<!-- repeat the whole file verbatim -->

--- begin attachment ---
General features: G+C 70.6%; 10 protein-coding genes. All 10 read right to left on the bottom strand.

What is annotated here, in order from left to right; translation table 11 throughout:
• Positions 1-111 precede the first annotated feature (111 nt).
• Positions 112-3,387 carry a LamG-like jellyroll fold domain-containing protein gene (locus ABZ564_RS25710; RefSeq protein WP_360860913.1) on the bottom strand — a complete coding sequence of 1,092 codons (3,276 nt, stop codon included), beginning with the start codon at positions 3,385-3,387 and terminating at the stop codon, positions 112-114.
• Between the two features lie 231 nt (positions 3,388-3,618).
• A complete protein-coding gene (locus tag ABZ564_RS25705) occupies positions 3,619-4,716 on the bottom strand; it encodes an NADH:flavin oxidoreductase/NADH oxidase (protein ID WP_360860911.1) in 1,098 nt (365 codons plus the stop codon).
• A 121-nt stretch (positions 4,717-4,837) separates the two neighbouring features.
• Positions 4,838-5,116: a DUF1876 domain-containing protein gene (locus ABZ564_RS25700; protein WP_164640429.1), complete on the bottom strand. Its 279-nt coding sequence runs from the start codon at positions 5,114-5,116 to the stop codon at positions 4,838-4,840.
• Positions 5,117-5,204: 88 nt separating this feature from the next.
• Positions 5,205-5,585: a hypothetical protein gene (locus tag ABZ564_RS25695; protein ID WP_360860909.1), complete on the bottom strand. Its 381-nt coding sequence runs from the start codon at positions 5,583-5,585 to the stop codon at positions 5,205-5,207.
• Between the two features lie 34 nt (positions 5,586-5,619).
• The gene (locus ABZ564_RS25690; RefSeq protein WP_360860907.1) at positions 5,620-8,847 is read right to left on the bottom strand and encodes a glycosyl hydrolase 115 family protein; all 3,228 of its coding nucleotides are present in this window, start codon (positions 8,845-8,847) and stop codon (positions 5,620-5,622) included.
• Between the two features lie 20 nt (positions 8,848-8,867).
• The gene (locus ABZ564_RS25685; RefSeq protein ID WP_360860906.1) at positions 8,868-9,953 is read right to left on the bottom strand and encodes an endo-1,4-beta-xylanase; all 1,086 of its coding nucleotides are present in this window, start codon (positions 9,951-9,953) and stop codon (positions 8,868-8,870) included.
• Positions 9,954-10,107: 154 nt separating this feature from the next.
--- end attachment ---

General features: G+C 70.6%; 10 protein-coding genes. All 10 read right to left on the bottom strand.

What is annotated here, in order from left to right; translation table 11 throughout:
• Positions 1-111 precede the first annotated feature (111 nt).
• Positions 112-3,387 carry a LamG-like jellyroll fold domain-containing protein gene (locus ABZ564_RS25710; RefSeq protein WP_360860913.1) on the bottom strand — a complete coding sequence of 1,092 codons (3,276 nt, stop codon included), beginning with the start codon at positions 3,385-3,387 and terminating at the stop codon, positions 112-114.
• Between the two features lie 231 nt (positions 3,388-3,618).
• A complete protein-coding gene (locus tag ABZ564_RS25705) occupies positions 3,619-4,716 on the bottom strand; it encodes an NADH:flavin oxidoreductase/NADH oxidase (protein ID WP_360860911.1) in 1,098 nt (365 codons plus the stop codon).
• A 121-nt stretch (positions 4,717-4,837) separates the two neighbouring features.
• Positions 4,838-5,116: a DUF1876 domain-containing protein gene (locus ABZ564_RS25700; protein WP_164640429.1), complete on the bottom strand. Its 279-nt coding sequence runs from the start codon at positions 5,114-5,116 to the stop codon at positions 4,838-4,840.
• Positions 5,117-5,204: 88 nt separating this feature from the next.
• Positions 5,205-5,585: a hypothetical protein gene (locus tag ABZ564_RS25695; protein ID WP_360860909.1), complete on the bottom strand. Its 381-nt coding sequence runs from the start codon at positions 5,583-5,585 to the stop codon at positions 5,205-5,207.
• Between the two features lie 34 nt (positions 5,586-5,619).
• The gene (locus ABZ564_RS25690; RefSeq protein WP_360860907.1) at positions 5,620-8,847 is read right to left on the bottom strand and encodes a glycosyl hydrolase 115 family protein; all 3,228 of its coding nucleotides are present in this window, start codon (positions 8,845-8,847) and stop codon (positions 5,620-5,622) included.
• Between the two features lie 20 nt (positions 8,848-8,867).
• The gene (locus ABZ564_RS25685; RefSeq protein ID WP_360860906.1) at positions 8,868-9,953 is read right to left on the bottom strand and encodes an endo-1,4-beta-xylanase; all 1,086 of its coding nucleotides are present in this window, start codon (positions 9,951-9,953) and stop codon (positions 8,868-8,870) included.
• Positions 9,954-10,107: 154 nt separating this feature from the next.